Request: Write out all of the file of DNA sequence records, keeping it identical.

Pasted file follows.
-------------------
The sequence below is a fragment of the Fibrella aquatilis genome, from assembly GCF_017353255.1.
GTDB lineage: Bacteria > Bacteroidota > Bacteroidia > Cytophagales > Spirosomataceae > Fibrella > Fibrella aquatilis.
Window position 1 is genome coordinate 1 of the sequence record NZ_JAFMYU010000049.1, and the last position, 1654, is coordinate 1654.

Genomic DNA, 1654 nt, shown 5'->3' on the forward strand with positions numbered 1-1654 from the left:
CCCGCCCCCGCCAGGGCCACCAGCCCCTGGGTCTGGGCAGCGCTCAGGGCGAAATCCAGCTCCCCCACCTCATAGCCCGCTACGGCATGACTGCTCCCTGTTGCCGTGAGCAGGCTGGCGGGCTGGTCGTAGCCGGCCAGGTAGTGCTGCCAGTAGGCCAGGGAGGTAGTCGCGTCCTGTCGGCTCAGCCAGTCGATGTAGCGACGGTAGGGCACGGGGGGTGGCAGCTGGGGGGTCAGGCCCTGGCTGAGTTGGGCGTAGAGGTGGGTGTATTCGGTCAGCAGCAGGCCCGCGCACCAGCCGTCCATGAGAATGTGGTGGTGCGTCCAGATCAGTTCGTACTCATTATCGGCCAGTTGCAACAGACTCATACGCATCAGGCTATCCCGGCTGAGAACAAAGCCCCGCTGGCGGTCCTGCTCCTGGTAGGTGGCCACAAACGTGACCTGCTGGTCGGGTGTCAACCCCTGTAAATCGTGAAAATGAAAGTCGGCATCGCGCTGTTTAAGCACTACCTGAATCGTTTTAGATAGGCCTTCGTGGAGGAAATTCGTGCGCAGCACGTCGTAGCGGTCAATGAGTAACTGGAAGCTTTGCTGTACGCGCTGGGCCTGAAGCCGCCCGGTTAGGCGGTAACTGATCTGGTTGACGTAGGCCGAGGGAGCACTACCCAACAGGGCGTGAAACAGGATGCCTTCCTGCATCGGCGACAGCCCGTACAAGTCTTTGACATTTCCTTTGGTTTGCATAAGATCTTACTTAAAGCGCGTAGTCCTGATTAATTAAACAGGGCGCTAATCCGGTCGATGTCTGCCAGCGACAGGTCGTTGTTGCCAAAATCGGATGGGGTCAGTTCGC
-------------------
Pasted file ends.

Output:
The sequence below is a fragment of the Fibrella aquatilis genome, from assembly GCF_017353255.1.
GTDB lineage: Bacteria > Bacteroidota > Bacteroidia > Cytophagales > Spirosomataceae > Fibrella > Fibrella aquatilis.
Window position 1 is genome coordinate 1 of the sequence record NZ_JAFMYU010000049.1, and the last position, 1654, is coordinate 1654.

Genomic DNA, 1654 nt, shown 5'->3' on the forward strand with positions numbered 1-1654 from the left:
CCCGCCCCCGCCAGGGCCACCAGCCCCTGGGTCTGGGCAGCGCTCAGGGCGAAATCCAGCTCCCCCACCTCATAGCCCGCTACGGCATGACTGCTCCCTGTTGCCGTGAGCAGGCTGGCGGGCTGGTCGTAGCCGGCCAGGTAGTGCTGCCAGTAGGCCAGGGAGGTAGTCGCGTCCTGTCGGCTCAGCCAGTCGATGTAGCGACGGTAGGGCACGGGGGGTGGCAGCTGGGGGGTCAGGCCCTGGCTGAGTTGGGCGTAGAGGTGGGTGTATTCGGTCAGCAGCAGGCCCGCGCACCAGCCGTCCATGAGAATGTGGTGGTGCGTCCAGATCAGTTCGTACTCATTATCGGCCAGTTGCAACAGACTCATACGCATCAGGCTATCCCGGCTGAGAACAAAGCCCCGCTGGCGGTCCTGCTCCTGGTAGGTGGCCACAAACGTGACCTGCTGGTCGGGTGTCAACCCCTGTAAATCGTGAAAATGAAAGTCGGCATCGCGCTGTTTAAGCACTACCTGAATCGTTTTAGATAGGCCTTCGTGGAGGAAATTCGTGCGCAGCACGTCGTAGCGGTCAATGAGTAACTGGAAGCTTTGCTGTACGCGCTGGGCCTGAAGCCGCCCGGTTAGGCGGTAACTGATCTGGTTGACGTAGGCCGAGGGAGCACTACCCAACAGGGCGTGAAACAGGATGCCTTCCTGCATCGGCGACAGCCCGTACAAGTCTTTGACATTTCCTTTGGTTTGCATAAGATCTTACTTAAAGCGCGTAGTCCTGATTAATTAAACAGGGCGCTAATCCGGTCGATGTCTGCCAGCGACAGGTCGTTGTTGCCAAAATCGGATGGGGTCAGTTCGC